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Nurse managers' professional networks, psychosocial resources and self-rated health.

Lindholm, Marie; Dejin-Karlsson, E; Östergren, Per-Olof LU and Udén, G (2003) In Journal of Advanced Nursing 42(5). p.506-515
Abstract
Background. Nurse managers act under constant pressure to develop strategies in response to professional challenges within a changing and restructured health care system. When such environmental stress is present, they need access to sufficient psychosocial recourses.



Aim. The study aimed to investigate whether nurse managers' professional networks, psychosocial work conditions, job support, social network and support were associated with self-rated health, sick-leave and salary.



Methods. From a total of 268 Swedish nurse managers, active in management positions, 205 (77%) agreed to participate in the study by answering a self-report questionnaire. Cronbach's α was used to calculate internal... (More)
Background. Nurse managers act under constant pressure to develop strategies in response to professional challenges within a changing and restructured health care system. When such environmental stress is present, they need access to sufficient psychosocial recourses.



Aim. The study aimed to investigate whether nurse managers' professional networks, psychosocial work conditions, job support, social network and support were associated with self-rated health, sick-leave and salary.



Methods. From a total of 268 Swedish nurse managers, active in management positions, 205 (77%) agreed to participate in the study by answering a self-report questionnaire. Cronbach's α was used to calculate internal consistency. Odds ratios were used to estimate the bivariate association between self-rated health and psychosocial resources.



Results. Nurse managers exposed to high job demands had significantly increased odds for low self-rated health. It was also found that low level of support from professional network, job support, social network and social support outside work displayed increased odds for low self-rated health, independently of age, gender and education. There were additive (but no synergistic) effects found for job demand in combination with professional networks, job support and emotional support and in relation to self-rated health.



Conclusion. The study showed that nurse managers exposed to high job demands had elevated odds for low self-rated health, regardless of level of psychosocial resources within or outside work. Two-thirds of the nurse managers who were affiliated to professional networks did not consider this a supporting factor in their management work. Those with low job support had increased odds for sick-leave compared with those with high support. No significant associations were found between psychosocial characteristics and salary. (Less)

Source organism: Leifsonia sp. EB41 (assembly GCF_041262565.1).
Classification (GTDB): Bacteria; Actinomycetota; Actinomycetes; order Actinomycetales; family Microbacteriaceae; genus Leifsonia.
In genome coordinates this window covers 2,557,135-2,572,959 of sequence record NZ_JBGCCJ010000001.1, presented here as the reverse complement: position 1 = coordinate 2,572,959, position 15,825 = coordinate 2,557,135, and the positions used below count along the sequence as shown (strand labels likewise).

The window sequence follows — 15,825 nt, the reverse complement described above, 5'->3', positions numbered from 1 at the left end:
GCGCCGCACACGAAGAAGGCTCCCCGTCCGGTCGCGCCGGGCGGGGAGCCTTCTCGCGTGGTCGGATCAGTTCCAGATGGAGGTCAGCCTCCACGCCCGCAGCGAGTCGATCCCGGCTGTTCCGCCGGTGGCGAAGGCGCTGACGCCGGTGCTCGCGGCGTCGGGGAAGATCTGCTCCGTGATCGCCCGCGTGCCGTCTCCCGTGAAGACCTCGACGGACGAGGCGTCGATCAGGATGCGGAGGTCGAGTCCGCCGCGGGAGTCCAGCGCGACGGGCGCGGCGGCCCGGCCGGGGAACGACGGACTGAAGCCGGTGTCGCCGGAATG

Please use this url to cite or link to this publication:
author
publishing date
type
Contribution to journal
publication status
published
subject
in
Journal of Advanced Nursing
volume
42
issue
5
pages
506 - 515
publisher
Wiley-Blackwell
external identifiers
  • pmid:12752871
  • wos:000182779800015
  • scopus:0037493724
ISSN
0309-2402
DOI
10.1046/j.1365-2648.2003.02650.x
language
English
LU publication?
no
id
a7e21657-193f-4b47-bc8f-db6ccbc63cf2 (old id 113901)
date added to LUP
2007-07-24 13:54:43
date last changed
2017-06-11 03:47:43
@article{a7e21657-193f-4b47-bc8f-db6ccbc63cf2,
  abstract     = {Background. Nurse managers act under constant pressure to develop strategies in response to professional challenges within a changing and restructured health care system. When such environmental stress is present, they need access to sufficient psychosocial recourses.<br/><br>
<br/><br>
Aim. The study aimed to investigate whether nurse managers' professional networks, psychosocial work conditions, job support, social network and support were associated with self-rated health, sick-leave and salary.<br/><br>
<br/><br>
Methods. From a total of 268 Swedish nurse managers, active in management positions, 205 (77%) agreed to participate in the study by answering a self-report questionnaire. Cronbach's α was used to calculate internal consistency. Odds ratios were used to estimate the bivariate association between self-rated health and psychosocial resources.<br/><br>
<br/><br>
Results. Nurse managers exposed to high job demands had significantly increased odds for low self-rated health. It was also found that low level of support from professional network, job support, social network and social support outside work displayed increased odds for low self-rated health, independently of age, gender and education. There were additive (but no synergistic) effects found for job demand in combination with professional networks, job support and emotional support and in relation to self-rated health.<br/><br>
<br/><br>
Conclusion. The study showed that nurse managers exposed to high job demands had elevated odds for low self-rated health, regardless of level of psychosocial resources within or outside work. Two-thirds of the nurse managers who were affiliated to professional networks did not consider this a supporting factor in their management work. Those with low job support had increased odds for sick-leave compared with those with high support. No significant associations were found between psychosocial characteristics and salary.},
  author       = {Lindholm, Marie and Dejin-Karlsson, E and Östergren, Per-Olof and Udén, G},
  issn         = {0309-2402},
  language     = {eng},
  number       = {5},
  pages        = {506--515},
  publisher    = {Wiley-Blackwell},
  series       = {Journal of Advanced Nursing},
  title        = {Nurse managers' professional networks, psychosocial resources and self-rated health.},
  url          = {http://dx.doi.org/10.1046/j.1365-2648.2003.02650.x},
  volume       = {42},
  year         = {2003},
}